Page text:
Comic Reviews: Conan The Barbarian and The Walking Dead!

Comic Reviews!

728711._SX360_QL80_TTD_Conan the Barbarian #1 (Marvel Comics)

Like Star Wars before him, the mighty Conan has made his return to Marvel Comics from Dark Horse. And also like Star Wars, he’s got Jason Aaron writing his new adventures. But that’s where the similarities end, because make no mistake, Conan The Barbarian, featuring art by Mahmud Asrar, is a truly brutal book, and marks a triumphant return to the publisher that made him famous in comics.

Spanning decades of Conan’s life, Conan The Barbarian #1 tells the story of the Cimmerian’s encounter with the Crimson Witch, a mystical creature that can control the dead. Believing that the Cimmerian’s blood is what is required to unleash her dark master upon the world, the Crimson Witch tricks a young Conan by appearing to him as an attractive woman and attempts to sacrifice him after poisoning him. Naturally, that doesn’t work out so well for her, and after Conan not only defeats her undead minions, but beheads her as well, he believes the matter to be settled. But decades later, when an older Conan is now King Conan, two children arrive, looking to finish the work the Crimson Witch started…

Jason Aaron’s a long time Conan fan, and it comes through in this book. As someone who’s read all of the original Robert E Howard stories, there’s a lot of similarities between this opening issue and those stories, but at no point does Aaron’s script seem like he’s ripping off or retelling any of Conan’s original adventures. In fact, Aaron’s script reads like something Howard wrote and never published. It’s both a familiar story for Conan fans, and yet has a enough new elements and perspective that it still feels new as well.

Mahmud Asrar made a name for himself on various X-Men titles, so putting him on a book like Conan The Barbarian is a bit a of a surprise, especially when Esad Ribic is handling the covers. While I’ll admit to thinking he may not be a great choice for the series at first, I happily ate my words when I saw the final results. Asrar delivers the goods, giving us a book that lives up to the title character. His Conan is brimming with power, and looks like he’s going to burst with violence at any moment. Asrar’s action sequences are fantastic too, and the small amount of creatures we see in this issue hint at the artist delivering some truly cool designs later on.

As someone who’s read the original Howard Conan stories and not much else, I didn’t really know what to expect from Marvel’s relaunch. But I’m happy to report that it’s a very solid start to what could be a unique series. While Dark Horse certainly used the Conan license to it’s full potential, Marvel is already showing that they’re not going to sit on the character either by having Jason Aaron write the series. While they’ve already announced too many Conan side series, having this type of comic from the publisher is pretty cool, and gives them the some title diversity that they desperately need. If you want some old school sword and sorcery in your comics, look no further than Conan The Barbarian.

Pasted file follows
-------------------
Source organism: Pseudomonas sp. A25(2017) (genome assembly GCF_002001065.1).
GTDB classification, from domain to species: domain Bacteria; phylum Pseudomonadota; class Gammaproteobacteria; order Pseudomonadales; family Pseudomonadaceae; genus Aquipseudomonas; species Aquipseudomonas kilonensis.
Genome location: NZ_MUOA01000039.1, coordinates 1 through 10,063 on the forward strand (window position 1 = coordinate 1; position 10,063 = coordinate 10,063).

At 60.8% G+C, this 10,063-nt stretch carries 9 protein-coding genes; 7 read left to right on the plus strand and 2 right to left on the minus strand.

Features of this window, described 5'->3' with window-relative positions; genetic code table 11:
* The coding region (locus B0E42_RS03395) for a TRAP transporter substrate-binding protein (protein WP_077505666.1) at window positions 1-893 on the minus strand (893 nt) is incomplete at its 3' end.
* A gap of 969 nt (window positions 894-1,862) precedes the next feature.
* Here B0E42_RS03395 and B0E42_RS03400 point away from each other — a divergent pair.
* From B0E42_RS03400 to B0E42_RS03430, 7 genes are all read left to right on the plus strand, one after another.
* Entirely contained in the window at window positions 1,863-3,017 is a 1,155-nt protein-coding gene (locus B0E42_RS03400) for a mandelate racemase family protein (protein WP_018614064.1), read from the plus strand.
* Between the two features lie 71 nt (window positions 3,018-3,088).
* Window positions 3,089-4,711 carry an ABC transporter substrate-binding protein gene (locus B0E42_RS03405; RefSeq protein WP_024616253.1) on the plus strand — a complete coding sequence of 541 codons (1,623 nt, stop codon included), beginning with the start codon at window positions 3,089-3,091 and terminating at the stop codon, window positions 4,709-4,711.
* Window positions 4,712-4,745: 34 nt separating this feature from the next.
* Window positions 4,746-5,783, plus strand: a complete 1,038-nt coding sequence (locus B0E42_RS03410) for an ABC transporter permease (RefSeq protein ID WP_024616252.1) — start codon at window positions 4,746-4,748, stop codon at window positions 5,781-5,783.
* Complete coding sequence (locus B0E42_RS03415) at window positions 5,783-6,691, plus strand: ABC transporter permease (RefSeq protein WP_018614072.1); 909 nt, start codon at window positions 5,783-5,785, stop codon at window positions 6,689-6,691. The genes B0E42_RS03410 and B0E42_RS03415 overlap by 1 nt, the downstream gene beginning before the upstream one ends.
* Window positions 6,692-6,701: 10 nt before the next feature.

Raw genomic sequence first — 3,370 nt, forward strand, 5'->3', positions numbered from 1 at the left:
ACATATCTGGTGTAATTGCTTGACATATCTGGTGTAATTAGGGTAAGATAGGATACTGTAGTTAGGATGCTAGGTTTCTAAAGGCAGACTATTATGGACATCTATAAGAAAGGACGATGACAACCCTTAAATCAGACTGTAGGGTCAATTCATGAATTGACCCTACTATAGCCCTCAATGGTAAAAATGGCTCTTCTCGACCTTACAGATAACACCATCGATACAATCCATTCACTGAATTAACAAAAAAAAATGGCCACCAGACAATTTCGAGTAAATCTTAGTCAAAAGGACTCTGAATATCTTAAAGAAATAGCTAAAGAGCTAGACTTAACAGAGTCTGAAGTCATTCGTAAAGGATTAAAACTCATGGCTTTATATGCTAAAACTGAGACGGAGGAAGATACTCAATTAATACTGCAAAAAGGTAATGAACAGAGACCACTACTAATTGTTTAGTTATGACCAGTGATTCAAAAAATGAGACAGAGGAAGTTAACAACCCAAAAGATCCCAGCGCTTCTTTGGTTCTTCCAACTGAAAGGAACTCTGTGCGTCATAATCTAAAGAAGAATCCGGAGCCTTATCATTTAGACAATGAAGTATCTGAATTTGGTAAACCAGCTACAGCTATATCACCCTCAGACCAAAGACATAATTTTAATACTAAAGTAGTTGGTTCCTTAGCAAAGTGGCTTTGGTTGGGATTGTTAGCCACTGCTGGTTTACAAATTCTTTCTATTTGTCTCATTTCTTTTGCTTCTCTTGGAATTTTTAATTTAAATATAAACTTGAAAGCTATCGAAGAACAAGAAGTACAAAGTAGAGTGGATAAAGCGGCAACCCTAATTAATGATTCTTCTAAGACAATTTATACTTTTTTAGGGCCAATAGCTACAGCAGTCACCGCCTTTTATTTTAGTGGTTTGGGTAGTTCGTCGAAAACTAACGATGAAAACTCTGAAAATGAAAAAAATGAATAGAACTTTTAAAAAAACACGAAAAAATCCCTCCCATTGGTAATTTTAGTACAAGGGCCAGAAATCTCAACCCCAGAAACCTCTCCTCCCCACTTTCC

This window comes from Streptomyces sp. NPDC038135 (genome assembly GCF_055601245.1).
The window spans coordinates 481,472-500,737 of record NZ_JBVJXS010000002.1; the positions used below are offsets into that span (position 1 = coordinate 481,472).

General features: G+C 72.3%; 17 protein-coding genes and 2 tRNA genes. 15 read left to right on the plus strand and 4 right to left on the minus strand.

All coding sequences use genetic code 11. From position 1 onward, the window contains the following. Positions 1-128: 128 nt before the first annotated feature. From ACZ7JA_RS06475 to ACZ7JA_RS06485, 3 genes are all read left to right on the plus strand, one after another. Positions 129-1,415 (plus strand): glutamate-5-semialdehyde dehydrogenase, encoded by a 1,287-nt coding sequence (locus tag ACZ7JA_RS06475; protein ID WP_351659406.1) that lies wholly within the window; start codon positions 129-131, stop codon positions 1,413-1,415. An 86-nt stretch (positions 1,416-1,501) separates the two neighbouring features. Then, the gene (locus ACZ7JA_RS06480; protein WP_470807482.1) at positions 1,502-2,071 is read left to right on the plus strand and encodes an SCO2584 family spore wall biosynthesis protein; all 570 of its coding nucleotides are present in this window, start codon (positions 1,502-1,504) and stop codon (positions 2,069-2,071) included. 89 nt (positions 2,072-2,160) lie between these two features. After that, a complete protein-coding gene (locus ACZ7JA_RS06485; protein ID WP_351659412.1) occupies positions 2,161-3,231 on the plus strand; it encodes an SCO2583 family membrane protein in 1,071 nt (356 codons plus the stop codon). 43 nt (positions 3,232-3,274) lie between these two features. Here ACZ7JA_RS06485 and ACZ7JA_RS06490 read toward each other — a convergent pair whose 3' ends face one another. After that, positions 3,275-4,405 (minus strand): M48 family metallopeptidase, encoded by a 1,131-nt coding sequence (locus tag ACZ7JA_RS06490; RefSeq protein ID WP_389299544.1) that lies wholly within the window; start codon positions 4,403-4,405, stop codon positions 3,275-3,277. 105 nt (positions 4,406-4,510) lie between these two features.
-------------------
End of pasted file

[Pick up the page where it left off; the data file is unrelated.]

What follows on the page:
The Walking Dead #187 (Image Comics) the-walking-dead-187_728e112afd

While The Walking Dead TV show has seen it’s main character leave the show and the ratings dip, the comic from which the show came has had a pretty solid run of stories. The continuing comic book narrative of Rick Grimes and his band of survivors has remained consistently entertaining, which is no small feat when you consider how many issues this series has been running. Yet even at 187 issues, The Walking Dead still finds ways to surprise you, and nowhere is that more apparent than with Walking Dead #187.

After defending Governor Milton from Dwight, Rick Grimes and Michonne are worried that their time in the Commonwealth community is at an end. But surprisingly, Milton gives Rick her highest regard, and has him give a speech to the Commonwealth community. Elsewhere, Maggie sends Carl and a small group of other survivors out to investigate the Commonwealth for Rick and Michonne’s whereabouts, and a group of enforcers within the community start banding together to change their fortunes.

It’s a testament to Robert Kirkman’s skills as a creator that he’s able to keep things fresh and interesting at close to 200 issues. Part of that is due to the fact that Kirkman knows that longtime readers have come to expect certain things from the series, and that gives him the ability to upend those expectations, like he does here multiple times. Kirkman also gives plenty of weight to character’s decisions and actions, making you really believe that Michonne and Rick, while disagreeing, are still there for each other.

It’ll be hard to imagine a day when The Walking Dead won’t be drawn by Charlie Adlard. While he was never the original artist for the series, Adlard’s style is so deeply associated with the series that one has to imagine that he’ll be with the book forever. Like Kirkman’s writing, Adlard’s detailed style is still engaging, even in issues like this one where it’s primarily an issue where the characters are all conversing with each other and not fighting zombies.

I haven’t watched The Walking Dead TV show in about a season and a half, but I’m happy that the comic has still been entertaining. Reading a series for this long brings a real attachment to the characters, and Kirkman makes sure that his emotional moments count, which is probably one of the reasons why the comic has still been resonating with me in ways the show hasn’t. In terms of The Walking Dead, one creative team is a better fit than a whole team of writers.

Posted on January 2, 2019, in Comic reviews and tagged , , , , , , , . Bookmark the permalink. Leave a comment.

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